"Scene in West End," 1890 (from Atlanta: Gate City, Atlanta Historcal Society's reprint of an 1890 publication on the city's buildings and other attractions).
Evan Howell's house on Gordon Street, c. 1890, at what is now the northeast corner of Peeples Street and Howell Place. The house no longer exists. Howell Park now occupies the foreground in this image (from Atlanta: Gate City, Atlanta Historcal Society's reprint of an 1890 publication on the city's buildings and other attractions).
James H. Porter was one of Atlanta’s wealthiest bankers in the late nineteenth century and he had a substantial role in the early development of West End. Lucille Avenue, just north of the Hammonds House, was originally named Porter Street in his honor and his name still survives in Porter Place downtown. Perhaps as early as 1865 and certainly by 1866, development of West End was well underway.
Growth was so rapid in West End in the aftermath of the war that Atlanta’s Daily Intelligencer reported in February of 1867 that “lots have been purchased and houses have gone up like magic” and that the suburb even “boasts its Academy” and “two full-fledged stores. . . . and thus,” the report concluded, “we find the star of our delightful little suburban village in the ascendant. . . . Vive la West End.” Also in February 1867, both of the railroad lines that passed through West End established commuter stops, no doubt in response to already significant residential development.
In 1868, West End was incorporated and in keeping with its promoters' ambitions, the old Lickskillet Road was renamed Gordon Street, and new north-south streets were in place: Lee, Ashby, Peeples and Lawton. By that time, too, Amos Street (renamed Oak Street in the 1880s) and Porter Street (renamed Lucille Street) were also in place. Peeples Street was apparently named in honor of Cincinnatus Peeples (1816-1877), a long-time judge on the Atlanta Circuit of State Court. Peeples was also the law partner of Evan Howell (1839-1905), one of the early investors in West End, who built a large house on Gordon Street just east of Peeples in the 1870s. In 1871, West End was connected to Atlanta by the city’s first street-car line, the Atlanta Street Railway Company and had a population approaching 700.
Detail from 1893 map of Atlanta, annotated with an arrow to indicate location of future site of Hammonds House in Land Lot 117.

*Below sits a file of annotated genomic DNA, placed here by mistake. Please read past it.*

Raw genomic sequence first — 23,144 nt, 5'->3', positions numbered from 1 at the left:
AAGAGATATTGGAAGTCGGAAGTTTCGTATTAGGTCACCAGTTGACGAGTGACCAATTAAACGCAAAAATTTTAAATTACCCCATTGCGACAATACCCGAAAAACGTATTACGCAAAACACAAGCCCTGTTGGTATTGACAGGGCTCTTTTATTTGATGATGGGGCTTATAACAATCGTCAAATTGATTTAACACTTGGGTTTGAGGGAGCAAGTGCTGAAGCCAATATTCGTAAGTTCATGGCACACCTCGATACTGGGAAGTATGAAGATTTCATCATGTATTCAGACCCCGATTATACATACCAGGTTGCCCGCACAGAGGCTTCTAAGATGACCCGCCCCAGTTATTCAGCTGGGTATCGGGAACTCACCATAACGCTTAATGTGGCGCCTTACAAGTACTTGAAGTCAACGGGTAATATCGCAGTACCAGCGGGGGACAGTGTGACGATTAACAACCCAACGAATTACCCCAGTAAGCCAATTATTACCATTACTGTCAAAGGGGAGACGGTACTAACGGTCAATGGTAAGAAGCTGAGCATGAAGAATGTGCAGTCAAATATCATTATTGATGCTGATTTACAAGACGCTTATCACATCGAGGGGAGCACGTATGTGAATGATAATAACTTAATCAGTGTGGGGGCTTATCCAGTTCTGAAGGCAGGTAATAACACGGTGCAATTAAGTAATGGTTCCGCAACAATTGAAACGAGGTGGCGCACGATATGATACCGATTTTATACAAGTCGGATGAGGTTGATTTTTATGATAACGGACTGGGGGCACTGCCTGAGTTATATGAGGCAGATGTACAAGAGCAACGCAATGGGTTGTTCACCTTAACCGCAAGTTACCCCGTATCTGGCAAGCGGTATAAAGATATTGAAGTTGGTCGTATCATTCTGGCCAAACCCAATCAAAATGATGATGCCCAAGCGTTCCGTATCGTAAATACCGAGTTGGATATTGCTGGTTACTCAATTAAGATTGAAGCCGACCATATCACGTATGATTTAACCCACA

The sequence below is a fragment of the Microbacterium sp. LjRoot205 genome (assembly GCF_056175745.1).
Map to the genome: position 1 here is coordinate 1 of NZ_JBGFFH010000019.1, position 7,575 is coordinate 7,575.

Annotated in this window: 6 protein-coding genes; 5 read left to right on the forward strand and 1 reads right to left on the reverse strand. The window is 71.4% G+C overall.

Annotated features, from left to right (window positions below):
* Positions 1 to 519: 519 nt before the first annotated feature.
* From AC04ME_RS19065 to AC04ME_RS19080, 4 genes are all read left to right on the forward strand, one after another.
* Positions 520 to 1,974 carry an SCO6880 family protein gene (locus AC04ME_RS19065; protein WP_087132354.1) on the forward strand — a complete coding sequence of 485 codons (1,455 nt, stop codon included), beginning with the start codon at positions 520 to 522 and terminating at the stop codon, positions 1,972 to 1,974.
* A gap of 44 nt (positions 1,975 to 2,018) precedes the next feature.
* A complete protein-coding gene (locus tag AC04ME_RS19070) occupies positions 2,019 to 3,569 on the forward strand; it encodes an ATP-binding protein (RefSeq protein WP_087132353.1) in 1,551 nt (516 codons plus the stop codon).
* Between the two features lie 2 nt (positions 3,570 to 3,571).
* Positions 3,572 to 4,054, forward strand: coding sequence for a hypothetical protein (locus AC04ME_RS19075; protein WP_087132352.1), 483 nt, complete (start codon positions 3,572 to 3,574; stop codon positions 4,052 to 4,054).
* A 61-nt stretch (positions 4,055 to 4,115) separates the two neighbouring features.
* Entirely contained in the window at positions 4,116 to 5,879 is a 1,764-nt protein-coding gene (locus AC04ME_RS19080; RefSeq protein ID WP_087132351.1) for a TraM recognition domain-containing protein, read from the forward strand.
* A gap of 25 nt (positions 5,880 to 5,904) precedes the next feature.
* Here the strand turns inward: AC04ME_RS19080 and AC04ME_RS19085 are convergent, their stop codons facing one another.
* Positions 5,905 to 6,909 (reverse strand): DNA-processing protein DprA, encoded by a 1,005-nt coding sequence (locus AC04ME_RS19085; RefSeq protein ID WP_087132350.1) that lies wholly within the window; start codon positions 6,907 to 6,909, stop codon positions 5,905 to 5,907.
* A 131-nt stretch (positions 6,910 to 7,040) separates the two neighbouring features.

The academy mentioned in the 1867 description of West End was operated by Mark Johnston (1817-1884). Johnston with his wife Elizabeth (1822-1893), their son Malcolm (1847-1920), and their daughter Sarah moved to West End after the Civil War, probably from Cartersville in 1865 or 1866. “Colonel” Mark Johnston, who had fought at Dalton during Sherman’s Atlanta Campaign in 1864, operated his West End Academy until the late 1870s. The Academy is thought to have been located on the southwest corner of Peeples and Oak, which was also the location of Colonel Johnston’s residence according to Atlanta city directories. Coincidentally, Peeples Street Elementary School was built in that same block in the early twentieth century. Although Johnston’s address is listed simply as “Gordon Street” (now Abernathy Boulevard) or "West End" in the city directories in the 1870s, the real estate that he owned included property on Peeples Street.
Mark Johnston’s son Malcolm taught at the Academy until about 1871, when he became secretary to the Georgia State Agricultural Society and Georgia State Fair, a position he held until about 1880. He was also admitted to the bar around this time and made his career as corporate counsel. Malcolm also married in 1871 and moved out of his parents’ house, boarding with, oddly enough, a “Mrs. Hammonds” for about a year. In April 1872, with his wife, Imogene, expecting their first child, Malcolm Johnston paid James H. Porter $450 for a lot on Peeples Street, across Amos (now Oak Street) from his father’s residence and academy.
Fronting 200’ on the west side of Peeples and 400’ along the north side of Amos, the lot contained a little over 1¾ acres, which was a typical size for many of the early lots in West End. Johnston must have built a house on the property that same year; in 1873, the first valuation of his Peeples Street property was set at $2,000.
Investigation of the existing Hammonds House shows that Johnston used some second-hand materials in constructing his house, which was not at all an unusual practice, especially amid the economic hardship that most people felt in the years after the end of the Civil War. Many buildings had, of course, been destroyed during the war. Many others were ruined as the armies of both sides stripped off siding, trim, and anything else that could be used to build roads, fortify the city and feed the thousands of soldier’s camp fires in the summer of 1864. After the war, demand was high and supply low so that any lumber that survived, particularly framing lumber, would have been especially valuable. As a result, if a building was uninhabitable, it would be dismantled and its materials reused. The exact fate of “White Hall” tavern is not known but many have believed that it was taken down after the war and its materials incorporated in the construction of a now-destroyed house on Oak Street.